Michael Li: “What’s Next in the Texas Redistricting Case?”

I asked Michael Li, who knows Texas redistricting issues as well as anyone, to explain some of the confusion surrounding the next stages of the case.  The following guest post is very informative:

What’s Next in the Texas Redistricting Case?

Last Friday’s late night 2-1 decision in the Texas redistricting case inevitably brings the big question – what next? But perhaps fittingly for a case where it took over 2.5 years after trial to get a decision (and only a partial one at that), the question is a bit harder to answer than in the normal redistricting case. There are several reasons why.

  1. The court needs to find a way to rule on the 2013 map. While Friday’s ruling was a sweeping one, it also was a ruling on an old plan – the state’s 2011 congressional plan (Plan C185). But Texas never implemented that plan. Instead, it was replaced in early 2012 by a court-ordered interim map (Plan C235) that Texas subsequently adopted on a permanent basis in 2013 without changes. This fact led Fifth Circuit Judge Jerry Smith to argue in his dissent that claims about the 2011 map had been mooted by the 2013 map. Texas Attorney General Ken Paxton echoed this position in a press release Monday in which he said no changes whatsoever were needed to the current map.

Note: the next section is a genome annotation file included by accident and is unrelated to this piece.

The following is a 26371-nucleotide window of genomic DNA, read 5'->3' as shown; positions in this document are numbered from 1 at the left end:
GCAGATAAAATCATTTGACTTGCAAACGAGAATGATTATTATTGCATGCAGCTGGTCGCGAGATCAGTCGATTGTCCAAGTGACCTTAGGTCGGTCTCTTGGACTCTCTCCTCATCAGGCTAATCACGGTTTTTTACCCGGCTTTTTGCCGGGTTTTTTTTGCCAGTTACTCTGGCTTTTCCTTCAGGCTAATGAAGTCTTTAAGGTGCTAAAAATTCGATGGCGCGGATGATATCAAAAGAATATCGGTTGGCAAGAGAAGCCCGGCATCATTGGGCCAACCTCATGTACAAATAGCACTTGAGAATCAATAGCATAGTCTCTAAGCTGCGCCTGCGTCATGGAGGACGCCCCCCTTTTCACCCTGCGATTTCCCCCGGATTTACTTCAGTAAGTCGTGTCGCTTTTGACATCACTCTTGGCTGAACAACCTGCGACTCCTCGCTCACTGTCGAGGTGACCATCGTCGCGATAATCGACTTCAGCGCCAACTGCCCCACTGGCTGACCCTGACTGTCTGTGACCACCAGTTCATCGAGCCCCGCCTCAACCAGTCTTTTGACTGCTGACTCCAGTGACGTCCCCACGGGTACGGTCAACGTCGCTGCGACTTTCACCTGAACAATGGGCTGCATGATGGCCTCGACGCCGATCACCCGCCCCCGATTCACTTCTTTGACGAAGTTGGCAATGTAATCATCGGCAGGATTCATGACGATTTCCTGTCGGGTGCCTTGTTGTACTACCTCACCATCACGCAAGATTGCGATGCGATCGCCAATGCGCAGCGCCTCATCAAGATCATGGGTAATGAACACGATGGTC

Things aren’t quite so simple, however. For one thing, several of the districts that the majority found problematic in the 2011 plan also exist unchanged in the 2013 plan. Take, for example, TX-35 – the long, spindly district between Austin and San Antonio represented by Lloyd Doggett – which the court found had been drawn predominately on the basis of race and could not be justified as a majority-minority district under Section 2 of the Voting Rights Act. Ditto TX-27, where the court found the placement of the large Latino population of Nueces County in “an Anglo district had the effect and intent to dilute” Latino votes. Both these districts are exactly identical in the two maps, and the changes needed to address infirmities identified by the court could be significant. Dismantling of TX-35, in particular, likely would require sizeable changes to districts in Central Texas as the Austin and San Antonio portions of TX-35 get separated and reallocated. (General Paxton may be on firmer ground in North Texas where the court’s interim plan redrew TX-33 to create an additional minority opportunity district in the DFW area, thus arguably addressing the bulk of the problems the court found in the region.)

But if General Paxton is wrong about the eventual need for changes to the configuration of Texas’ current congressional districts, he is right that no changes are required at this time. That’s because the court bifurcated trial on claims about the 2011 and 2013 maps and thus far has held trial and ruled only on the 2011 congressional map.